0.02
The project is in a healthy, maintained state
A Redis-backed virtual ActiveModel, full of possibilities.
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 Dependencies

Development

~> 13.0, >= 13.0.3
~> 0.3

Runtime

~> 0.4
 Project Readme

AllFutures

Rails developers can use the all_futures gem to persist data across multiple requests. It leverages Redis to provide an ephemeral model that behaves just like an ActiveRecord model.

It's perfect for building faceted search interfaces, multi-step forms, real-time input validation and persisting the display state of UI elements.

Try a demo, here: 👉 Beast Mode StimulusReflex 👈

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Why use AllFutures?

Many reactive UI concepts are a pain in the ass to implement using the classic Rails request/response pattern, which was created at a time before developers started using Ajax to update portions of a page. ActionController is designed to mutate state in response to form submissions, leading to abuse of the session object and awkward hacks to validate and persist models across multiple requests.

The combination of ActionCable and Turbo Drive creates a persistent Connection that blurs the line between session and request, forcing a new mental model that is poorly served by ActionDispatch and the conventions which drove Rails to success... in 2005.

Moving forward, new tooling is required to take full advantage of reactive possibilities.

AllFutures presents a flexible and lightweight mechanism to refine a model that persists its attributes across multiple updates, and even multiple servers.

Is AllFutures for you?

Do you ever find yourself:

  • building complex search interfaces
  • creating multi-stage data entry processes
  • frustrated by the limitations of classic form submission
  • wanting to save data even if the model is currently invalid
  • reinventing the wheel every time you need field validation
  • needing granular dirty checking and state management for every attribute

If you answered yes to any of the above... you are every Rails developer, and you're not crazy. This functionality has been a blind-spot in the framework for a long time.

Yes, AllFutures is for you.

Key features and advantages

  • A natural fit with StimulusReflex, Stimulus, Turbo Drive and mrujs
  • No reliance on sessions, so it works across servers
  • Easy to learn, quick to implement
  • Supports model attributes with defaults, arrays and associations
  • Per-attribute dirty checking and state management with rollbacks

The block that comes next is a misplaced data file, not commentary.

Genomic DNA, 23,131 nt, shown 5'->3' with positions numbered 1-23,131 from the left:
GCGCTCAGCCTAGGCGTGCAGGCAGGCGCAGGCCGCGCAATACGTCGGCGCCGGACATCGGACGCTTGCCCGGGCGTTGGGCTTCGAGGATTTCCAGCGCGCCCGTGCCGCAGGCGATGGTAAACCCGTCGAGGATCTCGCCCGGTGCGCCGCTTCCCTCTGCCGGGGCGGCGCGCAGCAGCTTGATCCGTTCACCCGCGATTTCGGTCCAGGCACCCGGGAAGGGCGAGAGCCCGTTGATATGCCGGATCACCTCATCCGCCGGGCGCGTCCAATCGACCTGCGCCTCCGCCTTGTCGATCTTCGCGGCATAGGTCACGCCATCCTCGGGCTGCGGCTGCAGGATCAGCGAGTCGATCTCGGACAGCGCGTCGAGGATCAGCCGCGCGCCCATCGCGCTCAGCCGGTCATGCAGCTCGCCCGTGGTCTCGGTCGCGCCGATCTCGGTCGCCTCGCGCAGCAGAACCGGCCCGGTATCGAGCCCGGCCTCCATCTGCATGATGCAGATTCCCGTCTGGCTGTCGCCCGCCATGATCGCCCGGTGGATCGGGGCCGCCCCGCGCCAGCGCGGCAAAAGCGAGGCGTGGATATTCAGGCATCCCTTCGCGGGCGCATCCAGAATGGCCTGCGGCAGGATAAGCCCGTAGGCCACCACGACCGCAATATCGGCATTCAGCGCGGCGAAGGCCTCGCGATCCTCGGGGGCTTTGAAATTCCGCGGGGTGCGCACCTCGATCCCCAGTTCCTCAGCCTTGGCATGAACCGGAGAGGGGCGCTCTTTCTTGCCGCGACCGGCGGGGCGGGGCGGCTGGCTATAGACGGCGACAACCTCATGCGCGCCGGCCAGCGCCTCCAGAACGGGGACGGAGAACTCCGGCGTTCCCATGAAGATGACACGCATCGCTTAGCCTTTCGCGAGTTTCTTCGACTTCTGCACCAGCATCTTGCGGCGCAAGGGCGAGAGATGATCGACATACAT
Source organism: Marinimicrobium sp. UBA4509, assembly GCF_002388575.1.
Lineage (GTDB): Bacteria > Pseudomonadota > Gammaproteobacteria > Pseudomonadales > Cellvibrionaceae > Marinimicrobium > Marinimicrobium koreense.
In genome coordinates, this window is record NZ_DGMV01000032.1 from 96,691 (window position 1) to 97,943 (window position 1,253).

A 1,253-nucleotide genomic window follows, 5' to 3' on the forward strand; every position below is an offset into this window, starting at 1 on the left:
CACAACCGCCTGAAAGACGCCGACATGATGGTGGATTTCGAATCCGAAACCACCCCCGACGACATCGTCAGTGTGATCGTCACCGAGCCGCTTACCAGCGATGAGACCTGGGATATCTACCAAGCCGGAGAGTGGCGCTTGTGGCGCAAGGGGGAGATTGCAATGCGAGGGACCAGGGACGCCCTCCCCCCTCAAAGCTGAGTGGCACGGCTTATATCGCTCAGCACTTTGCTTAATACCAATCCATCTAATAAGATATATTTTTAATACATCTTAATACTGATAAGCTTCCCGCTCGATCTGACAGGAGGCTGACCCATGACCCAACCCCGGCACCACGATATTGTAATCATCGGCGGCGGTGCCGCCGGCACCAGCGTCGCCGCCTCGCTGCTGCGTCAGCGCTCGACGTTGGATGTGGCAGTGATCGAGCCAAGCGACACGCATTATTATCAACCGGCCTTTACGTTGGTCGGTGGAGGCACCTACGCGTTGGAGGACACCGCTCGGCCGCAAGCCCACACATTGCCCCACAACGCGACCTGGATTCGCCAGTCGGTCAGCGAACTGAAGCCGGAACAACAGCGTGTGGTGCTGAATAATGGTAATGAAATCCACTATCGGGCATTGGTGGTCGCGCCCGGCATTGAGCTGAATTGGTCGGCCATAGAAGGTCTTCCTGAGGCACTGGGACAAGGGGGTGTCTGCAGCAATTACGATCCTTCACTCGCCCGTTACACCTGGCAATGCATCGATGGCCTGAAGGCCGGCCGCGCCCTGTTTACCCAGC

• Model validations, errors and associations
  • No more temporary database tables that need to be purged later

How does AllFutures work?

AllFutures is the fusion of Active Entity and Kredis. It is similar to using ActiveModel::Model, except that it has full support for Attributes, including arrays and nested attributes. AllFutures classes behave like ActiveRecord model instances as much as possible.

class Example < AllFutures::Base
  attribute :name, :string
  validates :name, presence: true
end

example = Example.create
example.valid? # false
example.errors # @errors=[#<ActiveModel::Error attribute=name, type=blank, options={}>]

Unlike an ActiveRecord model, AllFutures instances can persist their attributes even if the attributes are currently invalid. This design allows you to resolve any errors present, even if it takes several distinct operations to do so.

Once the state of your attributes is valid, you can pass the attributes from your AllFutures model right into the constructor of a real ActiveRecord model.

{% hint style="danger" %} AllFutures v1 persisted the attributes every time you set the value of an attribute using bracket notation. This behavior has been removed. An explicit save operation is now required to persist changes. {% endhint %}

Try it now

You can experiment with Beast Mode StimulusReflex, a live demonstration of using AllFutures to drill down into a tabular dataset, right now. 👈

The Beast Mode codebase GitHub stars GitHub forks is set up as a template repo which I recommend that you clone and experiment with.

The three key files are the CustomerFilter, the Reflex and the Model. You can read the tutorial post behind this example on my blog here.

Assuming you're running at least Ruby 2.7.3, Postgres and have Redis running on your system, you can just run bin/setup to install it, including migrations and the DB seed file.

{% embed url="https://www.youtube.com/watch?v=Fbo21aWFbhQ" %} Did they meet at the gym? {% endembed %}